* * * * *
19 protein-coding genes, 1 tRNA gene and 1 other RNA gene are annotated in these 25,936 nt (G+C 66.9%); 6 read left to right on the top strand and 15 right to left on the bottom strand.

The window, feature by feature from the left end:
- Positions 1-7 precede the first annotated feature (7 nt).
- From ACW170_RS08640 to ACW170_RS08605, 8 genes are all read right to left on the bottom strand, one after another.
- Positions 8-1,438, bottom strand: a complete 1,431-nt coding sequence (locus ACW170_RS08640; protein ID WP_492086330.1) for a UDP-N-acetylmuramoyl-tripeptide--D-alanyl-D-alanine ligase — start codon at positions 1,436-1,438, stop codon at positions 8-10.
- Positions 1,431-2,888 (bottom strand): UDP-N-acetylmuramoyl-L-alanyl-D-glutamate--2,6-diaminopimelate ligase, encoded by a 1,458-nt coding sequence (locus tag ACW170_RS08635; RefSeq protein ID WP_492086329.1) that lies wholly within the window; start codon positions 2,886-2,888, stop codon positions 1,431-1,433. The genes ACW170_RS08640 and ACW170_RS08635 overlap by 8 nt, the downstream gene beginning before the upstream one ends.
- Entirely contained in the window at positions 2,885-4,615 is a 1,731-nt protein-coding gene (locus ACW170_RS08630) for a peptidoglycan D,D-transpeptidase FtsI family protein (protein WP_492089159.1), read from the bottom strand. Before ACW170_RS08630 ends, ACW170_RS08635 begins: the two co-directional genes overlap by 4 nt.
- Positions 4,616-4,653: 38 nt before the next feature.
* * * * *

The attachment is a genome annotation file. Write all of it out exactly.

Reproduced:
19 protein-coding genes, 1 tRNA gene and 1 other RNA gene are annotated in these 25,936 nt (G+C 66.9%); 6 read left to right on the top strand and 15 right to left on the bottom strand.

The window, feature by feature from the left end:
- Positions 1-7 precede the first annotated feature (7 nt).
- From ACW170_RS08640 to ACW170_RS08605, 8 genes are all read right to left on the bottom strand, one after another.
- Positions 8-1,438, bottom strand: a complete 1,431-nt coding sequence (locus ACW170_RS08640; protein ID WP_492086330.1) for a UDP-N-acetylmuramoyl-tripeptide--D-alanyl-D-alanine ligase — start codon at positions 1,436-1,438, stop codon at positions 8-10.
- Positions 1,431-2,888 (bottom strand): UDP-N-acetylmuramoyl-L-alanyl-D-glutamate--2,6-diaminopimelate ligase, encoded by a 1,458-nt coding sequence (locus tag ACW170_RS08635; RefSeq protein ID WP_492086329.1) that lies wholly within the window; start codon positions 2,886-2,888, stop codon positions 1,431-1,433. The genes ACW170_RS08640 and ACW170_RS08635 overlap by 8 nt, the downstream gene beginning before the upstream one ends.
- Entirely contained in the window at positions 2,885-4,615 is a 1,731-nt protein-coding gene (locus ACW170_RS08630) for a peptidoglycan D,D-transpeptidase FtsI family protein (protein WP_492089159.1), read from the bottom strand. Before ACW170_RS08630 ends, ACW170_RS08635 begins: the two co-directional genes overlap by 4 nt.
- Positions 4,616-4,653: 38 nt before the next feature.